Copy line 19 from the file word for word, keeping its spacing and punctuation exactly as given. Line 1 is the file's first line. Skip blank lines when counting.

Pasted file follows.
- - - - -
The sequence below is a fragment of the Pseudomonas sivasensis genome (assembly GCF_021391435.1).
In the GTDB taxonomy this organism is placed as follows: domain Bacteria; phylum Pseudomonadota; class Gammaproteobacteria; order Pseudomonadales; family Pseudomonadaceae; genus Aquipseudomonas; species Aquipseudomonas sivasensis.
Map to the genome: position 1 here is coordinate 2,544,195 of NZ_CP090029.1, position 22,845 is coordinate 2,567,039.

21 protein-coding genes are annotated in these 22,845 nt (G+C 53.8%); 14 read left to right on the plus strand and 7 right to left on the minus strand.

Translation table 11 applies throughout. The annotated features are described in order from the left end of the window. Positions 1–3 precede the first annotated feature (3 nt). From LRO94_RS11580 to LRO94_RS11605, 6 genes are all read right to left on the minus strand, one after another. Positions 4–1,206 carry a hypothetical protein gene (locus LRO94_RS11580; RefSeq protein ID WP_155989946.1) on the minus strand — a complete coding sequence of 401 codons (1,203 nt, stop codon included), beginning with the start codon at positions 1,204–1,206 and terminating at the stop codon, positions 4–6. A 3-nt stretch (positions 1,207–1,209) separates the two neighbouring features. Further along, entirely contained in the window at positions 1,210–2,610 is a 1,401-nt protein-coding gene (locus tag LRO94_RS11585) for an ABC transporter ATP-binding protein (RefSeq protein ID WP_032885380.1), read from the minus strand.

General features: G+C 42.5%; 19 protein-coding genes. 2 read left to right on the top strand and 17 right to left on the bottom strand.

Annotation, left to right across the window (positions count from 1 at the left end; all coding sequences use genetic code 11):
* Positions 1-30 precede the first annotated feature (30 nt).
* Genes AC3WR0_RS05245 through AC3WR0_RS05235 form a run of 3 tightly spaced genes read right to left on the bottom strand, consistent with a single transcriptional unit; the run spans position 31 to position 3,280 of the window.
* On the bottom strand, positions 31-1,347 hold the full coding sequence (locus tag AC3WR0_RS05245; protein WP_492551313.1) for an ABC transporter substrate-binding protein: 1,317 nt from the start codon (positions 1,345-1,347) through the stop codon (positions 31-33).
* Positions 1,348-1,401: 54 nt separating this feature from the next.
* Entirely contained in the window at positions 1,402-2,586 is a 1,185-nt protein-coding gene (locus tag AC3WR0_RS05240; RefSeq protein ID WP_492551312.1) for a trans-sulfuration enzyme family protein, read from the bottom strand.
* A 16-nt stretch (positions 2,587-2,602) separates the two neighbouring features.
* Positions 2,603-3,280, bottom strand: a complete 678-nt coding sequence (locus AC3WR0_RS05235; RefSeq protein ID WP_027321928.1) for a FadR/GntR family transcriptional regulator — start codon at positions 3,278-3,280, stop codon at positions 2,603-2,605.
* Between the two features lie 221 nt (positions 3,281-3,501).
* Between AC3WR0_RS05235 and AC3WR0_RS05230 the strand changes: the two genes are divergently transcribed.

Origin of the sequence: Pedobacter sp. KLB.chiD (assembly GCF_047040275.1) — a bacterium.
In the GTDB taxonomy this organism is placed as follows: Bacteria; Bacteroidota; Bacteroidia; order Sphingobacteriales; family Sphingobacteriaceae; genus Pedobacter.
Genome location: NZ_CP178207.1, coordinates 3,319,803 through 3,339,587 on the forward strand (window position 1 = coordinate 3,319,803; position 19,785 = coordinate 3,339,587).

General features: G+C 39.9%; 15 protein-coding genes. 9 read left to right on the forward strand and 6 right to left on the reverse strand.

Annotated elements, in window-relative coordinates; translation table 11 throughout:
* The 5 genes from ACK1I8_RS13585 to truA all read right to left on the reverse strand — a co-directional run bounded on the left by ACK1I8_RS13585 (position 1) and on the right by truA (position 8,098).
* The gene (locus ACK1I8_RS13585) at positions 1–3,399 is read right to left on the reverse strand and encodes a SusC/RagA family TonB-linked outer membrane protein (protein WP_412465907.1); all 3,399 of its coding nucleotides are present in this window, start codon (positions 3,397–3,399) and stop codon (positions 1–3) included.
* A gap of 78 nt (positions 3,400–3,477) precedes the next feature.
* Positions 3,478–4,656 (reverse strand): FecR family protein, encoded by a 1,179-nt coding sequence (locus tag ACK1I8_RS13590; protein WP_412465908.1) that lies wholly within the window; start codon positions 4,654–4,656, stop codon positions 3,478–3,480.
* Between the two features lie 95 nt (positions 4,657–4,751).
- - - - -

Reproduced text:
Genome location: NZ_CP178207.1, coordinates 3,319,803 through 3,339,587 on the forward strand (window position 1 = coordinate 3,319,803; position 19,785 = coordinate 3,339,587).